** Previously recorded by Phyllis Schlafly // July 2016 **
The 2016 Republican presidential primaries yielded one “presumptive” nominee, Donald J. Trump. The primaries also yielded 16 candidates whose presidential campaigns were “suspended” but could remain in business for many more years. Former candidates Mike Huckabee, Marco Rubio, and Bobby Jindal have all put their efforts behind another project called the “Convention of States.” This is actually the same old Constitutional Convention idea dressed up with a new slogan. Its goal is to activate a never-used procedure where Congress calls a convention for proposing amendments to the U.S. Constitution.
The Convention of States project claims to want to “limit the authority and jurisdiction of the federal government.” That is precisely the purpose of the wonderful Constitution we already have. Surely we cannot expect some brand new language would do a better job than what was already done by the most brilliant political thinkers in American history. The deception of the “convention of states” lies in the name of the project. It is easy to see in the constitution that the convention would not be a “convention of states” in any sense of the word. Only Congress can decide when to call a convention. Only Congress can decide how delegates would be elected. Only Congress can decide how the voting power would be apportioned among the states and what rules would govern the convention.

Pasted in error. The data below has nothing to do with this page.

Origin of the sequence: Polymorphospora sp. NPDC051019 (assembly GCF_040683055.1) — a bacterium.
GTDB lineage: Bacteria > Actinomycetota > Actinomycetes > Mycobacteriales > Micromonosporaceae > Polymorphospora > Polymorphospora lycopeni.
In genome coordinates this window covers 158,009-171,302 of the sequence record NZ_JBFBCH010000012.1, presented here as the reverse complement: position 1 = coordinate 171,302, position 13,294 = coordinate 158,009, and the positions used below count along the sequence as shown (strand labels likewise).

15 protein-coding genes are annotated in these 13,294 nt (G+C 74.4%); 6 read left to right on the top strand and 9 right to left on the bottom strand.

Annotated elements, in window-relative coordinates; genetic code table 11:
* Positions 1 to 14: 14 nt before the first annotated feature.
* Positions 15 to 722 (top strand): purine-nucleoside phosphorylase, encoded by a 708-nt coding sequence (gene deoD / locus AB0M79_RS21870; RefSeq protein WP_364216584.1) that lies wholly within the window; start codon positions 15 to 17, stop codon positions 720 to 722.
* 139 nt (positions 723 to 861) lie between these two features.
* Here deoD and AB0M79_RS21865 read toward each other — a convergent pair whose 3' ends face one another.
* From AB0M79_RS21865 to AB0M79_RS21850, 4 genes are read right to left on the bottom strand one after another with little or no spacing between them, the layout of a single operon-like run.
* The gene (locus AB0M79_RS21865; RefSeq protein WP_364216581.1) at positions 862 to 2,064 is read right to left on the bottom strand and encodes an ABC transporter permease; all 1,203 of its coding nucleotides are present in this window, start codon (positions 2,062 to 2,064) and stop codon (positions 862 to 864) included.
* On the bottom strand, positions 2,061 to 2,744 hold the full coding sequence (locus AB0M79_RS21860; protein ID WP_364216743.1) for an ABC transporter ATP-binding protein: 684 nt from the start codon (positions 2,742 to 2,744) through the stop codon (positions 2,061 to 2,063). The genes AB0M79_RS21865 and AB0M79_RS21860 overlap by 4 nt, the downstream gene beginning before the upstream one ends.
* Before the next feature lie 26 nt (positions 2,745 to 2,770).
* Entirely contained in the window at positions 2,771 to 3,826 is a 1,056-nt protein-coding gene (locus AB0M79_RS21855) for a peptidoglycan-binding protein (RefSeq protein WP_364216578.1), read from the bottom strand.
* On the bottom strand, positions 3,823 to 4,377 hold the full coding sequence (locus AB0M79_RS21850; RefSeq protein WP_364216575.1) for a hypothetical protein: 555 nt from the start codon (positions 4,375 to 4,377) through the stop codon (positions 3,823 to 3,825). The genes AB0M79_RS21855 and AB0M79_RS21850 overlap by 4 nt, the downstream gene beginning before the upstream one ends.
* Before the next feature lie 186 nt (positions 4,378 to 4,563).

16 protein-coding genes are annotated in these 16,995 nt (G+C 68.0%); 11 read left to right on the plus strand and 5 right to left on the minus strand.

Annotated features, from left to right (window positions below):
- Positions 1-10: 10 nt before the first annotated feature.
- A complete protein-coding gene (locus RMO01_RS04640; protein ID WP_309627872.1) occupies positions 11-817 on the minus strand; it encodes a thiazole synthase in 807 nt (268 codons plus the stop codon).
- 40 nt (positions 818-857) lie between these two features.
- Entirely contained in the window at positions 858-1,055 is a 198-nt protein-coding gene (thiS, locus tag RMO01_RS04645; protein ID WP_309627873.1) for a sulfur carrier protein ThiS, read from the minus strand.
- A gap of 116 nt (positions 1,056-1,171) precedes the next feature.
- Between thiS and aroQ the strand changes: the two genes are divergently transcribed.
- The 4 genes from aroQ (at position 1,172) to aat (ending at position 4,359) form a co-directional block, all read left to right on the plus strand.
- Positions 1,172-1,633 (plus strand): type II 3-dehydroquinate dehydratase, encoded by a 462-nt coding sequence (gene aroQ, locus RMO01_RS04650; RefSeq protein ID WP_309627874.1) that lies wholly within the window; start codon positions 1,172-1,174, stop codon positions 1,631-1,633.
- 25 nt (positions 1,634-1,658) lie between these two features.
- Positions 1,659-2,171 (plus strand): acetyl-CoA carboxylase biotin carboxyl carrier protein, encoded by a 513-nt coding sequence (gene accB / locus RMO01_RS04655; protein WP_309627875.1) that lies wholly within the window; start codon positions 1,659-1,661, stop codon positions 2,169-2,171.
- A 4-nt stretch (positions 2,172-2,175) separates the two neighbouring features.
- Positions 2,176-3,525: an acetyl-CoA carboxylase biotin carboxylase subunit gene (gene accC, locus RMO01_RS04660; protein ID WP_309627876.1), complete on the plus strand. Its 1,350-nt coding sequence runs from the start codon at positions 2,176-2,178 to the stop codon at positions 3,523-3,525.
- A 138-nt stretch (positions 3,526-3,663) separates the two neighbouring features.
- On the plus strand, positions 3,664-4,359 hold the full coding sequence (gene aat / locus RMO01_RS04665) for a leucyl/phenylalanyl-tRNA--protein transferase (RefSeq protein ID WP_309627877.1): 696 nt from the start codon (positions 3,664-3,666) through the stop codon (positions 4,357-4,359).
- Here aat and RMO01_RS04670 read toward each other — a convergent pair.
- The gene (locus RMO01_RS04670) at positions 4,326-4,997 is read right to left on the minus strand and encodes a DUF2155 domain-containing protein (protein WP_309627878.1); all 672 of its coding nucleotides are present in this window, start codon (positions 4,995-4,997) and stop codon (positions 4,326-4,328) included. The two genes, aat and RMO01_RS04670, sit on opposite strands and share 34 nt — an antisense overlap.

Article V of the Constitution has only 22 words about a convention for proposing amendments. The most important is the word “call.” Only Congress can “call” the convention. That means states have no control over who can be a delegate, who makes the rules, who sets the agenda, or who wields the gavel. Some conservatives assume that a constitutional convention would propose only conservative ideas like a balanced budget. We cannot assume something like that as long as Congress has total control over the proceedings. The constitution we have now is the best political document ever written. It would be foolish to try to make changes to it through a Convention of States.